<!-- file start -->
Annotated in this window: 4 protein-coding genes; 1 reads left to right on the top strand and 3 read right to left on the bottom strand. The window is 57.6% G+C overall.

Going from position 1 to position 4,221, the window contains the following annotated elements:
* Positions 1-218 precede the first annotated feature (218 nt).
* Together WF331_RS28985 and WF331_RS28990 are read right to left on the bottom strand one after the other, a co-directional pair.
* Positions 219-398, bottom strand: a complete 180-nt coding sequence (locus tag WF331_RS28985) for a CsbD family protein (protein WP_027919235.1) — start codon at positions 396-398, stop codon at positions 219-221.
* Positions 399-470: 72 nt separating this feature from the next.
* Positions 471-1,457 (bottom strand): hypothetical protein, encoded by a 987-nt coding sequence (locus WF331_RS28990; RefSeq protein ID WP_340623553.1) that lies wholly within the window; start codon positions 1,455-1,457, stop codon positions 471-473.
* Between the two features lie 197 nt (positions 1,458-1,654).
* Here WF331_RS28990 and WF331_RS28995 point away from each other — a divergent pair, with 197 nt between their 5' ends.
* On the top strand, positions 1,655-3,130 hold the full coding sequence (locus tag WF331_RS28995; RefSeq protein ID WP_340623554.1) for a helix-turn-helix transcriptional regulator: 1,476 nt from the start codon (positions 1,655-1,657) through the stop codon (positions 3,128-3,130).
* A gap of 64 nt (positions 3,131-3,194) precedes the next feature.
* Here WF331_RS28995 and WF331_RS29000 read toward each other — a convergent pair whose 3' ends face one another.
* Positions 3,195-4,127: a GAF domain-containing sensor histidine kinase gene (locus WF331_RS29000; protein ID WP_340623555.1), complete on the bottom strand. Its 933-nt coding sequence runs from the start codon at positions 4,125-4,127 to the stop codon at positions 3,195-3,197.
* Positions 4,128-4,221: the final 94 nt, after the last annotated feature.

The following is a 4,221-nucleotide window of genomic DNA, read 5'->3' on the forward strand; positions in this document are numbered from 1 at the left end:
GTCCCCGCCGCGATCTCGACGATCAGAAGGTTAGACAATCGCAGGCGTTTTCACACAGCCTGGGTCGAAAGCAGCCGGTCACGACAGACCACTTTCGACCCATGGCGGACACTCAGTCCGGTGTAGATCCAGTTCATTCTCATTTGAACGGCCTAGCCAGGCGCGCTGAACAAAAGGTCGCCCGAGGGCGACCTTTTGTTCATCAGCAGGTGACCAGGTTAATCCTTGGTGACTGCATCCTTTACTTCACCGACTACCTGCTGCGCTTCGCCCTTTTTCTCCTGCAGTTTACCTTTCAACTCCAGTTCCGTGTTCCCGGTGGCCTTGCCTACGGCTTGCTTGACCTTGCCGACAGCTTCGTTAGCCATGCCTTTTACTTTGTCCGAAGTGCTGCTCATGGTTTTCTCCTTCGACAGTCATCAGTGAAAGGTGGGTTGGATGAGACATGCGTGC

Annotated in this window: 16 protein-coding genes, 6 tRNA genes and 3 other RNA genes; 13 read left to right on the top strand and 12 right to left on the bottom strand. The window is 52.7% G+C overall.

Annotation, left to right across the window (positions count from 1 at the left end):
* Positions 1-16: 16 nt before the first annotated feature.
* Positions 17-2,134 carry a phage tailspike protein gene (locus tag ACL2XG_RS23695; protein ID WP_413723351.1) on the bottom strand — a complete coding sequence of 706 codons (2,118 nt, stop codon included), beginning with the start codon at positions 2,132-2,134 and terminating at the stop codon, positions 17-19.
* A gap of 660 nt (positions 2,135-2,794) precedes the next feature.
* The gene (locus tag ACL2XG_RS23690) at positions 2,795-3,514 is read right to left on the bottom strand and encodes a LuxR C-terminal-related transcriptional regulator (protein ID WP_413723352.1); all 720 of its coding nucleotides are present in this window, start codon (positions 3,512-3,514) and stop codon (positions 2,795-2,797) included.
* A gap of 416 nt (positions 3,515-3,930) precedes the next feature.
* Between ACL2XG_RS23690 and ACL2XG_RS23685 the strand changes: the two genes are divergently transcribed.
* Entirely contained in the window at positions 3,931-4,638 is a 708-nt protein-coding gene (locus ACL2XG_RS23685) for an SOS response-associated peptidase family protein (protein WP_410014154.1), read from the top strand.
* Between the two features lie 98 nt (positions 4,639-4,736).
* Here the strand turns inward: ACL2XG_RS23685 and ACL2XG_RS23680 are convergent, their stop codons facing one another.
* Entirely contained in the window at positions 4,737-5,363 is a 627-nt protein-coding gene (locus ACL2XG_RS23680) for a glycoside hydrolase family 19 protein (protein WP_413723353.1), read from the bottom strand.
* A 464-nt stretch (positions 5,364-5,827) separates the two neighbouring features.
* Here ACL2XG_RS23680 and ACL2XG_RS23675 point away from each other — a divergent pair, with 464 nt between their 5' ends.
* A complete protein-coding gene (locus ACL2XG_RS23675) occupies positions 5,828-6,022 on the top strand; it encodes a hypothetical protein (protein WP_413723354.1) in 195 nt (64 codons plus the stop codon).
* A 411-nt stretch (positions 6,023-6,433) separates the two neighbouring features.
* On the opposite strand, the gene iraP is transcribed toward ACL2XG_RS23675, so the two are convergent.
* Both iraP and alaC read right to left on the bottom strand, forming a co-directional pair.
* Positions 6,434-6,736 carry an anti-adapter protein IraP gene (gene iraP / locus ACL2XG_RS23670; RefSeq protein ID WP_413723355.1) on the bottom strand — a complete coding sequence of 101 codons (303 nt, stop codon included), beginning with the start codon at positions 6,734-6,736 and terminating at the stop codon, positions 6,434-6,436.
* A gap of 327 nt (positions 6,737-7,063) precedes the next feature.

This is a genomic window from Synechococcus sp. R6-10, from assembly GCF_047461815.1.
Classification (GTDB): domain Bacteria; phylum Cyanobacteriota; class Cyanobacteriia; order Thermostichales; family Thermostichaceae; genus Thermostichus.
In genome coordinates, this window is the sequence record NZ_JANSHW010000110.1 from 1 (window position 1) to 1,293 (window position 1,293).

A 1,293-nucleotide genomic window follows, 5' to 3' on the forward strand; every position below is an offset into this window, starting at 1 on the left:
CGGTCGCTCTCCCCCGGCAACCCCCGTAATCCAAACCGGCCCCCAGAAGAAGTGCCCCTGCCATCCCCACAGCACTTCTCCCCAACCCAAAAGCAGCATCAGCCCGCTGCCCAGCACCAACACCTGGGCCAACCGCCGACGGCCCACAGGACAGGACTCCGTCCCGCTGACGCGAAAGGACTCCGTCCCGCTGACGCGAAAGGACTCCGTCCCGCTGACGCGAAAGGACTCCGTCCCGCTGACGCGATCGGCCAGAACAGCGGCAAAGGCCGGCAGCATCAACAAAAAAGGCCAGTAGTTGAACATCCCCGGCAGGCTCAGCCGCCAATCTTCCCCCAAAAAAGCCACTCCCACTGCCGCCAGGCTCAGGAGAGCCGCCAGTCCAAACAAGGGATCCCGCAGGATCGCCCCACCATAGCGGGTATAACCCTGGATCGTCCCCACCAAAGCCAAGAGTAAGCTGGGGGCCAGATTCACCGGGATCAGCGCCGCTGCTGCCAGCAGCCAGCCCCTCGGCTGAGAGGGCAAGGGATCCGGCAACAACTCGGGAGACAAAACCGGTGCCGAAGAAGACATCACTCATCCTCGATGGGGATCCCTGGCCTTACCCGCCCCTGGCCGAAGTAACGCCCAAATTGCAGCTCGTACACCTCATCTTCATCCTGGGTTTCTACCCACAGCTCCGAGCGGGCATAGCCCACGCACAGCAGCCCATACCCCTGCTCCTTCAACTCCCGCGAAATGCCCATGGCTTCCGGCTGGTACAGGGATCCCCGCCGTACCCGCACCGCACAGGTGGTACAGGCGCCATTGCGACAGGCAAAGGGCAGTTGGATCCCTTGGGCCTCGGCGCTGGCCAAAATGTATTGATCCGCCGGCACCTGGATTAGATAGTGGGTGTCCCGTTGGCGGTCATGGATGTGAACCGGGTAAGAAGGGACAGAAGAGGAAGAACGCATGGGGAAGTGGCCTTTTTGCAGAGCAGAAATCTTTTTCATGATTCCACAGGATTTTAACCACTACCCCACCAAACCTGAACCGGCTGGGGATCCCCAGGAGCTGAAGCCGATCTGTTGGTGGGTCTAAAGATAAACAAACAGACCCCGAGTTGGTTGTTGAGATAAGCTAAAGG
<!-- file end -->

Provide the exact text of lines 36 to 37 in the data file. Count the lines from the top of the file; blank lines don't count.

* A gap of 327 nt (positions 6,737-7,063) precedes the next feature.

This is a genomic window from Synechococcus sp. R6-10, from assembly GCF_047461815.1.